Sunday, November 5, 2023

The secrets of the Golden Jackal Alphabet

The Golden Jackal repertoire

by Ovidiu C. Banea

Golden Jackal talks, vocalizations, and even the "letters of the songs" the species plays during the night are now closer to being known by humans.

Eurasian Golden Jackal
Canis aureus moreoticus (Geoffroy, 1835)
Photo: Ovidiu C. Banea, January 2023

Briefly, the sound is a vibration that propagates as an acoustic wave through a transmission medium such as a gas, liquid, or solid. Acoustic waves that have frequencies lying between about 20 Hz and 20 kHz, the audio frequency range, elicit an auditory percept in humans. Sound waves above 20 kHz are known as ultrasound and are not audible to humans. Sound waves below 20 Hz are known as infrasound. Different animal species have varying hearing ranges.

Herz is the measure of frequency and 1Hz means 1 cycle/second (time unit).

During the Kerkini Jackal Week meeting, Biologist Uthpala Jayaweera and Professor in Zoology Sampath Seneviratne from the University of Colombo showed the participants sonograms of the Sri Lankan Golden Jackal subspecies - Canis aureus naria (Wroughton, 1916) recorded howls and suggested that the "alphabet" has 23 syllables forming 5 vocalization types.

Sri Lankan Golden Jackal
Canis aureus naria (Wroughton, 1916)
Photo: Charles J. Sharp, February 2022

But one of the most interesting aspects is that some of the Golden Jackal emitted sounds are perceived by us with a range between 500 and 2500 Hz. Even more, there are patterns of "singing jackals" that can be reproduced by humans.
by Biologist Uthpala Jataweera

Janka Durova (Slovakia), Sampath Seneviratne (Sri Lanka), 
Uthpala Jataweera (Sri Lanka), and Ovidiu C. Banea (Romania)
at Kerkini village, Greece (28.10.2023)
After a brief introduction to the spectral analysis of golden jackals sustained by Prof Seneviratne

Professor in zoology Sampath Seneviratne

Sonograms of the golden jackals were studied in Europe by Laszlo Szabo from Hungary (2009-2011), and by sound Engineer Carlo Comazzi (2015) in Italy. 

Source: Carlo Comazzi, Silvana Mattiello, Olivier Friard, Stefano Filacorda & Marco Gamba (2016): Acoustic monitoring of golden jackals in Europe: setting the frame for future analyses, Bioacoustics, DOI: 10.1080/09524622.2016.1152564

In Romania, the first sonograms were analyzed by Carlo Comazzi using recordings from "Danubius Jackal Camp" 2017, a wildlife survey organized in the Danube Delta Biosphere Reserve.

Spectral analysis of wild canid chorus was also used in wolves and the technique was suggested as an important tool complementary to other methods during the monitoring of the species. "Compared with other monitoring techniques (i.e., genetic analysis), bioacoustic analysis requires widely available informatics tools (i.e., sound recording set of devices and sound analysis software) and a low budget. Information obtained by means of chorus analysis can also be combined with that provided by other techniques. Moreover, howls can be recorded and stored in an audio file format with a good resolution (i.e. in “Wave” format), thus representing a useful tool for future listening and investigations, which can be countlessly employed without risks of time deterioration." Passilongo et al, 2015.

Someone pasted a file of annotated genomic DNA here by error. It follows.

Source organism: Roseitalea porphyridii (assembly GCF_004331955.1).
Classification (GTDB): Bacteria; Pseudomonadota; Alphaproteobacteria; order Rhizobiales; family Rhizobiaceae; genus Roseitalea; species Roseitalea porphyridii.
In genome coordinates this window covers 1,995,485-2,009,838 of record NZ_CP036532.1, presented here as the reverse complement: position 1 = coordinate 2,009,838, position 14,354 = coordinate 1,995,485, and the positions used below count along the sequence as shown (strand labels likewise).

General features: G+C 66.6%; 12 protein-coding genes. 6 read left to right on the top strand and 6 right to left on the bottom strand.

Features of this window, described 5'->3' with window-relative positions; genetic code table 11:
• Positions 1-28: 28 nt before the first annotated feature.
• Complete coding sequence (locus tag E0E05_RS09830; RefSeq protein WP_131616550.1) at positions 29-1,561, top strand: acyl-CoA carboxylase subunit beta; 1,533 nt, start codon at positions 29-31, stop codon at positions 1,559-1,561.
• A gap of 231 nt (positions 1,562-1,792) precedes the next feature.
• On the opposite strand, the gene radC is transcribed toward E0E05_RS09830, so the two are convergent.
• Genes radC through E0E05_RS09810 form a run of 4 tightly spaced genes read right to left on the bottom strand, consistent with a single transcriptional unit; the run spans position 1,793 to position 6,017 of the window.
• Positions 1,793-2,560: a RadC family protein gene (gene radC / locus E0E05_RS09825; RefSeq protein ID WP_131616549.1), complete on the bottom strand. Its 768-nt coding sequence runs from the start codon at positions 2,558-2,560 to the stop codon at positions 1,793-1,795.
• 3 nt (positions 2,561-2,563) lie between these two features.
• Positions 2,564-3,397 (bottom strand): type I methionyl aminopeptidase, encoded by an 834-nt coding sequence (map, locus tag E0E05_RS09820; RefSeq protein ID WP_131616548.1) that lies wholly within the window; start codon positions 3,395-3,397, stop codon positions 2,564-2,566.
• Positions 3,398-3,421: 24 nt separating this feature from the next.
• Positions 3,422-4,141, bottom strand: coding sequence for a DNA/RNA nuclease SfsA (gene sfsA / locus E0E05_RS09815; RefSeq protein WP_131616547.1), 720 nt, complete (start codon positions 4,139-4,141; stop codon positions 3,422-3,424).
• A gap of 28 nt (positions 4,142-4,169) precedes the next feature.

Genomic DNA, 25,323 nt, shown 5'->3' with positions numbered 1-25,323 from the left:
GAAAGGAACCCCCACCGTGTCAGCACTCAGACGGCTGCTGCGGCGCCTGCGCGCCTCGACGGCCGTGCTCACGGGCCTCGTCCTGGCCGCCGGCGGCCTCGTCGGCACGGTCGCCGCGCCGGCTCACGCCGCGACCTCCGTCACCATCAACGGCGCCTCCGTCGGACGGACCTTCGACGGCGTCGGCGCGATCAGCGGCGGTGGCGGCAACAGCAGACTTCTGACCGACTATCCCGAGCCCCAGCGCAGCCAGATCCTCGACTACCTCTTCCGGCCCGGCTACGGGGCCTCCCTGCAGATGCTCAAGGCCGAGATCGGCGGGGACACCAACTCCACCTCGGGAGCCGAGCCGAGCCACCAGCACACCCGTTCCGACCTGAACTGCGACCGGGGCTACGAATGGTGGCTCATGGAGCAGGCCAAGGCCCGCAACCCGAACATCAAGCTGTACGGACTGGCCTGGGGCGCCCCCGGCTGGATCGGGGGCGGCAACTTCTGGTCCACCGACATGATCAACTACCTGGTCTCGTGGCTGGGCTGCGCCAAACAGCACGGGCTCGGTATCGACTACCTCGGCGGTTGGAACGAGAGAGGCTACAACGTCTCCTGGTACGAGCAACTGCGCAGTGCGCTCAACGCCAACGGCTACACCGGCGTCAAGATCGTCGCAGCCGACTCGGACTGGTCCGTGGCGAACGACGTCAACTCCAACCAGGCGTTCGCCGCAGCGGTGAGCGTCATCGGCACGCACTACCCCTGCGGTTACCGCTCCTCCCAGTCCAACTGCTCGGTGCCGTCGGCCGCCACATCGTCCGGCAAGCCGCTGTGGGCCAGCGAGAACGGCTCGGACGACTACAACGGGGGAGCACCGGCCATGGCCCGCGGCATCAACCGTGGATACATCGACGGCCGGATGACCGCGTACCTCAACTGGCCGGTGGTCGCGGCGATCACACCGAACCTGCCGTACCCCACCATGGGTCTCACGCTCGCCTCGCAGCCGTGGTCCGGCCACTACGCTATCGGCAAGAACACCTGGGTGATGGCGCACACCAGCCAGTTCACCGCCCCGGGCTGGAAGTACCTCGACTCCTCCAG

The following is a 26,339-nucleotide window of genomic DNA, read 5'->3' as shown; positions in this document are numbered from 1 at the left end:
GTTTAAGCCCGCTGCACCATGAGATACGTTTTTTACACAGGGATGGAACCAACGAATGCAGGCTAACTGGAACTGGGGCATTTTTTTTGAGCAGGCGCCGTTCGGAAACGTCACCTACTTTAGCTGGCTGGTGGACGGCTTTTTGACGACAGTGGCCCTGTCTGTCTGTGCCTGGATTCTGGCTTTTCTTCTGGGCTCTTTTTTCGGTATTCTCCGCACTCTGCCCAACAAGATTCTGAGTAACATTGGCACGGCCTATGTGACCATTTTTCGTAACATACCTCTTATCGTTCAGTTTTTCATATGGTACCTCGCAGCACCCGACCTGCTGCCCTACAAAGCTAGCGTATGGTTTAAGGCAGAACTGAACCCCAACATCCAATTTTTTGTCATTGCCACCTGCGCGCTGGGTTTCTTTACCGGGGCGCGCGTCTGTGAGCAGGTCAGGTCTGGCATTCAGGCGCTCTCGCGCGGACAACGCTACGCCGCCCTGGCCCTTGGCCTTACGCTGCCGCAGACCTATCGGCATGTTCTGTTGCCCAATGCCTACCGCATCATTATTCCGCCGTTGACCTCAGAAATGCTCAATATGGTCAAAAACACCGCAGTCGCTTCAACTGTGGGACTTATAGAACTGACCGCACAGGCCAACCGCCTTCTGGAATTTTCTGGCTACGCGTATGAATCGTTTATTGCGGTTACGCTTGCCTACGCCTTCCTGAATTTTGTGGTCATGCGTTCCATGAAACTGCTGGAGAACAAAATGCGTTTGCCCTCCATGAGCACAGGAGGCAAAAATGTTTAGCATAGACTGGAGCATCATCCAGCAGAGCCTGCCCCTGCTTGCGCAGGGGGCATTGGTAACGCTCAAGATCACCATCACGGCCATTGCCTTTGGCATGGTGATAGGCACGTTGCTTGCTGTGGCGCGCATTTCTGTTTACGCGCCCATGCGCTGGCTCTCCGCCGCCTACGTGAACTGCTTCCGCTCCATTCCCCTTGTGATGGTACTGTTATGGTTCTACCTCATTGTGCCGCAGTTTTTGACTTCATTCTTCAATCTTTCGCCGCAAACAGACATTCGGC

Wolves chorus spectral analysis (sonograms), Passilongo et al, 2015.

Spectral analyses of golden jackal howlings: 24th of October - 4th of November 2023

Wilde canids "singing" at Kerkini Lake

Red fox and Golden Jackal yip-howl ending of a specific howl followed by new linear vocalization

One or two golden jackal individuals chorus

Recording of a Golden Jackal territorial group. The low-frequency trace indicated a bigger size specimen. In the area wolves are present.

Two human voices imitating a jackal chorus

Comparative analysis between Golden Jackal howlings and human voices imitating the jackals

Hunting and spectral analysis of Golden Jackal chorus

The spectral analysis of wild canids shows different patterns if golden jackals are aggressively hunted with shot individuals almost every day, how occurred in the past at a waste dump in Trpanj (Croatia), where jackals replied from different angles at the same time during 2 minutes, with ununiform howlings and disorganized pattern. When there is NO Hunting or poaching, the Golden Jackal communicating behavior and territorial responses are organized with a consequent reply from every group with a total average of 27-35 seconds duration / each jackal chorus,

Thursday, November 2, 2023

Golden Jackals, Gray Wolves and Red Fox at Kerkini Lake National Park in Greece

Canis aureus, Canis lupus, and Vulpes vulpes together at Lake Kerkini National Park, Greece

23.10.2023-29.10.2023 Golden Jackal Week Workshop

by Ovidiu C. Banea

The mixture of individual patterns of vocalizations in wild canids is shown in the above picture. Note the overlapping noise with low frequency at the second 30´.

First sonogram realized with howls from Kerkini Lake NP by Carlo Comazzi Italy

Single Golden Jackal individual, call registered in 2010 in Slovenia by Miha Krofel

Spectral acoustics of a single jackal howling with specific yip-howl ending

Sonogram recorded at Kerkini Lake NP in which is visible the group transfer in a friendly environment, without hunting pressure.

After the barks (possibly Red fox barking at 700 Hz) together with a yip-howl-specific ending (1200-1300 Hz) a lower-frequency sound (500 Hz) is also recorded.

Participants at Kerkini Lake, Golden Jackal Week